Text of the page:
Some eight miles north of Whitby, the pictureque village of Runswick Bay clings to the cliffs at the end of a long sandy beach. At the end of the steep descent from Hinderwell village, you have to leave cars in the car park and explore the village on foot.
Many cottages have been lost to the sea over the centuries. Though the village is now protected by a sea-wall, the rate of erosion can be judged from the row of beach huts on the cliff to the south of the village. This is the last of five such rows that stood on the site years ago. In order to increase the family income, the fisherfolk would live in such huts during the summer months while letting their cottages to the artists and holiday-makers who flocked to the village after the railway was built.
One benefit of the continued erosion of the cliffs is the constantly refreshed supply of fossils. Ammonites abound, locked into small ironstone pebbles scattered along the beach. The fossil remains of a Plesiosaurus and an Ichthyosaurus were found here a century ago and are now in Whitby Museum.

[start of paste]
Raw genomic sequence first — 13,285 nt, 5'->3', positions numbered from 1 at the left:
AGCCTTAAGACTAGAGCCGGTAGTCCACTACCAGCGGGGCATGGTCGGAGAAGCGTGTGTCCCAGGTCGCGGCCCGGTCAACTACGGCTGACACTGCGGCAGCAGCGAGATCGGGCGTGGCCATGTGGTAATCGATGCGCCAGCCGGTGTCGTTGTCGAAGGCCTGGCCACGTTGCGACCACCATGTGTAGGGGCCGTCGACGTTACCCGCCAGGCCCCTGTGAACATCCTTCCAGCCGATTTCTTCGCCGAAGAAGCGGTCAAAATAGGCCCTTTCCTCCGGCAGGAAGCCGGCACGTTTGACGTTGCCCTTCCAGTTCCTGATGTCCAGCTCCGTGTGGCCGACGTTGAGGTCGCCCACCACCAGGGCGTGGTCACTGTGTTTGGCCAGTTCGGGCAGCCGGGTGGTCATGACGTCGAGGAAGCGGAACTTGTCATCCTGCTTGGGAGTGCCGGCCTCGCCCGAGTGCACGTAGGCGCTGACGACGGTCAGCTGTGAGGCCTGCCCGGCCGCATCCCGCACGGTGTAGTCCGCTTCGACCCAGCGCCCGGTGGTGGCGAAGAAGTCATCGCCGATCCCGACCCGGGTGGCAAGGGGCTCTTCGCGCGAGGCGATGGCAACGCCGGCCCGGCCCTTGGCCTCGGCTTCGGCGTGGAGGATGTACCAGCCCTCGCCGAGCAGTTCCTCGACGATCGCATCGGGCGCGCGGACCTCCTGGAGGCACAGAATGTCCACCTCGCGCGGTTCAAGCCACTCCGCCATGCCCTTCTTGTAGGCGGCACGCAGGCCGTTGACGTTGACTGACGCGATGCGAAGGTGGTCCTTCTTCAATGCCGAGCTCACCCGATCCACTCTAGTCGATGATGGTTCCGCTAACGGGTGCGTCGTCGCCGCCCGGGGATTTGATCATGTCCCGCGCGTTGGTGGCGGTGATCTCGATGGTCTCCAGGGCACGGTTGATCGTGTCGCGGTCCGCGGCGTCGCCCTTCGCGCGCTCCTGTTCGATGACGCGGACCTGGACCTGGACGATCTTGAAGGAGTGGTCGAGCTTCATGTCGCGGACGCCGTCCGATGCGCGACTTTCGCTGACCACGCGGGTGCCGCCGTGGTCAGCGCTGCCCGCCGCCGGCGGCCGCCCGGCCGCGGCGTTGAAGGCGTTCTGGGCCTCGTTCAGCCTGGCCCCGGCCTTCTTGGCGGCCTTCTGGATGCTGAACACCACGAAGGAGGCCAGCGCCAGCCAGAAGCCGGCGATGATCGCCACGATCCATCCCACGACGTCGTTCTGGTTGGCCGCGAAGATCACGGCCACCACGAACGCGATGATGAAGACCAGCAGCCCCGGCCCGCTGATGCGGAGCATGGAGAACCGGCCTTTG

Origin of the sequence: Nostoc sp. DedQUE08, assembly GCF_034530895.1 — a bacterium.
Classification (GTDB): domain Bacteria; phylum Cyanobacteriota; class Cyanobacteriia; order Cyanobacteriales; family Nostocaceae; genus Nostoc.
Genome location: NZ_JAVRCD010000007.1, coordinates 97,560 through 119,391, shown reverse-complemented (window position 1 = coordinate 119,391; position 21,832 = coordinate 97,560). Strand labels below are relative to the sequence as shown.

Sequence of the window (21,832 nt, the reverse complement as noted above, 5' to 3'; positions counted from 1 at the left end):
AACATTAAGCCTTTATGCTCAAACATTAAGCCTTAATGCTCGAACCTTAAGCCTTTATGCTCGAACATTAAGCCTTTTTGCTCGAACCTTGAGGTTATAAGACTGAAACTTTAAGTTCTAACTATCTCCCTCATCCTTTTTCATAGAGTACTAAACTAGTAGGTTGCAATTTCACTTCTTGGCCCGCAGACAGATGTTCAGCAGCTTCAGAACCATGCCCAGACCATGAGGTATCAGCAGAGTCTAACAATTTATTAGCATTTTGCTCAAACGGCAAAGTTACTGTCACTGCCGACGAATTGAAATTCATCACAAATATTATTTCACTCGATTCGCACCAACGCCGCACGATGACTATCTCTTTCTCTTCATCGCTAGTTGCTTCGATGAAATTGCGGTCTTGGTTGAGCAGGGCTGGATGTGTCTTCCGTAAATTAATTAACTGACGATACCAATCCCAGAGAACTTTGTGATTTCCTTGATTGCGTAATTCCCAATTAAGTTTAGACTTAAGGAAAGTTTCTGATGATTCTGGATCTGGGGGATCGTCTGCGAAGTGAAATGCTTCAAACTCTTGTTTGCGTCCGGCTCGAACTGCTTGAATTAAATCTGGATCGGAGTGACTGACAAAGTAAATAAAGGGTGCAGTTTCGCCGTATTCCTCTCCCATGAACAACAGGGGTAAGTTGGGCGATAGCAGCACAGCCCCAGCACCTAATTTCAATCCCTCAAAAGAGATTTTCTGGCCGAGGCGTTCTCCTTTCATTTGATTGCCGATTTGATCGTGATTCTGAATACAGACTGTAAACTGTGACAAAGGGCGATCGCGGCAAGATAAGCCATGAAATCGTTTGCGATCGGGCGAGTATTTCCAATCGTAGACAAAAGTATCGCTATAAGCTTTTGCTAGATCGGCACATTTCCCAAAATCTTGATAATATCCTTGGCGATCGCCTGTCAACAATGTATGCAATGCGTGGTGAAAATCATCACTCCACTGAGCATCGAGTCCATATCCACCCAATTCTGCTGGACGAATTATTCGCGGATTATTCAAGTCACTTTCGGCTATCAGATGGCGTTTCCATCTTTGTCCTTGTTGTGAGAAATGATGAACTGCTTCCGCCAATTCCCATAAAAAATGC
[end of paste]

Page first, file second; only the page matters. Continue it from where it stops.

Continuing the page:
The local lifeboat is still actively supported and has a brave history. On one occasion, the womenfolk of the village launched and crewed the boat, to rescue their menfolk who had been caught offshore in a freak squall.
Local legends include the Boggles of Claymore Well and Hob of Hob Hole. If your child was suffering from ‘t’Kink Cough’ (Whooping Cough) your only hope of a cure was to carry them along the beach, lay them down within the Hob’s Hole (a cave) and build a fire of driftwood and seaweed collected from the beach. Once the fire is going, carry your child round and round the fire (clockwise, of course), chanting ‘Hob Hole Hob, Hob Hole Hob, Me bairn’s getten y’Kink Cough, Tak it off! Tak it off!’ (Hob Hole Hob, Hob Hole Hob, My child has caught Whooping Cough, Take it away! Take it away!)
NB: The Esk Valley Railway does NOT serve Runswick Bay. There used to be two rail lines from Whitby to Middlesbrough. The one through the Esk Valley is still running. The one that ran along the coast via Runswick and Staithes was closed because of cliff slippages.